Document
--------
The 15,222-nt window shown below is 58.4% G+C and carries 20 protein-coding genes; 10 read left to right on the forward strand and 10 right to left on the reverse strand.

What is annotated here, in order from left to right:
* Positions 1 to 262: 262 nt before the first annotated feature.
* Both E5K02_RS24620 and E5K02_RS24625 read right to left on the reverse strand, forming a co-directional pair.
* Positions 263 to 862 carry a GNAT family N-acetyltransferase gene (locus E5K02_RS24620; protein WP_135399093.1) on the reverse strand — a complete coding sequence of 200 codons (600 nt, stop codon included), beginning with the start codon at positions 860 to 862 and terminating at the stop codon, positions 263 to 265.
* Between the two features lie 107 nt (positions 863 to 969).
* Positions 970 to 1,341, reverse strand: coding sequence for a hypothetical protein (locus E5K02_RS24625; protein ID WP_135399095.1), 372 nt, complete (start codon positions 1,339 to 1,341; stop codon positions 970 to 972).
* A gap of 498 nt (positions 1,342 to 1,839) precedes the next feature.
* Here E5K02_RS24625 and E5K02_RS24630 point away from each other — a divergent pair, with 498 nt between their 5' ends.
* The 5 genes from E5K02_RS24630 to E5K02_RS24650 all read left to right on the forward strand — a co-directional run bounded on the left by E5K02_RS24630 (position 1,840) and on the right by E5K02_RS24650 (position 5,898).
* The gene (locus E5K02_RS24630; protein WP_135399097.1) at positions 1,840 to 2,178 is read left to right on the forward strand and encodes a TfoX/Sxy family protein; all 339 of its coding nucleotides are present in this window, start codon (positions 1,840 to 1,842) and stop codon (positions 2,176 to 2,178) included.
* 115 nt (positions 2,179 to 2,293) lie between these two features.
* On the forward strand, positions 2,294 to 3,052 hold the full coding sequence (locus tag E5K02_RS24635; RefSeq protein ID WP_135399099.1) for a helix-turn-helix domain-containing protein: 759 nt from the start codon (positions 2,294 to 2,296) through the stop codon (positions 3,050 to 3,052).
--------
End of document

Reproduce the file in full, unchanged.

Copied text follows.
The 15,222-nt window shown below is 58.4% G+C and carries 20 protein-coding genes; 10 read left to right on the forward strand and 10 right to left on the reverse strand.

What is annotated here, in order from left to right:
* Positions 1 to 262: 262 nt before the first annotated feature.
* Both E5K02_RS24620 and E5K02_RS24625 read right to left on the reverse strand, forming a co-directional pair.
* Positions 263 to 862 carry a GNAT family N-acetyltransferase gene (locus E5K02_RS24620; protein WP_135399093.1) on the reverse strand — a complete coding sequence of 200 codons (600 nt, stop codon included), beginning with the start codon at positions 860 to 862 and terminating at the stop codon, positions 263 to 265.
* Between the two features lie 107 nt (positions 863 to 969).
* Positions 970 to 1,341, reverse strand: coding sequence for a hypothetical protein (locus E5K02_RS24625; protein ID WP_135399095.1), 372 nt, complete (start codon positions 1,339 to 1,341; stop codon positions 970 to 972).
* A gap of 498 nt (positions 1,342 to 1,839) precedes the next feature.
* Here E5K02_RS24625 and E5K02_RS24630 point away from each other — a divergent pair, with 498 nt between their 5' ends.
* The 5 genes from E5K02_RS24630 to E5K02_RS24650 all read left to right on the forward strand — a co-directional run bounded on the left by E5K02_RS24630 (position 1,840) and on the right by E5K02_RS24650 (position 5,898).
* The gene (locus E5K02_RS24630; protein WP_135399097.1) at positions 1,840 to 2,178 is read left to right on the forward strand and encodes a TfoX/Sxy family protein; all 339 of its coding nucleotides are present in this window, start codon (positions 1,840 to 1,842) and stop codon (positions 2,176 to 2,178) included.
* 115 nt (positions 2,179 to 2,293) lie between these two features.
* On the forward strand, positions 2,294 to 3,052 hold the full coding sequence (locus tag E5K02_RS24635; RefSeq protein ID WP_135399099.1) for a helix-turn-helix domain-containing protein: 759 nt from the start codon (positions 2,294 to 2,296) through the stop codon (positions 3,050 to 3,052).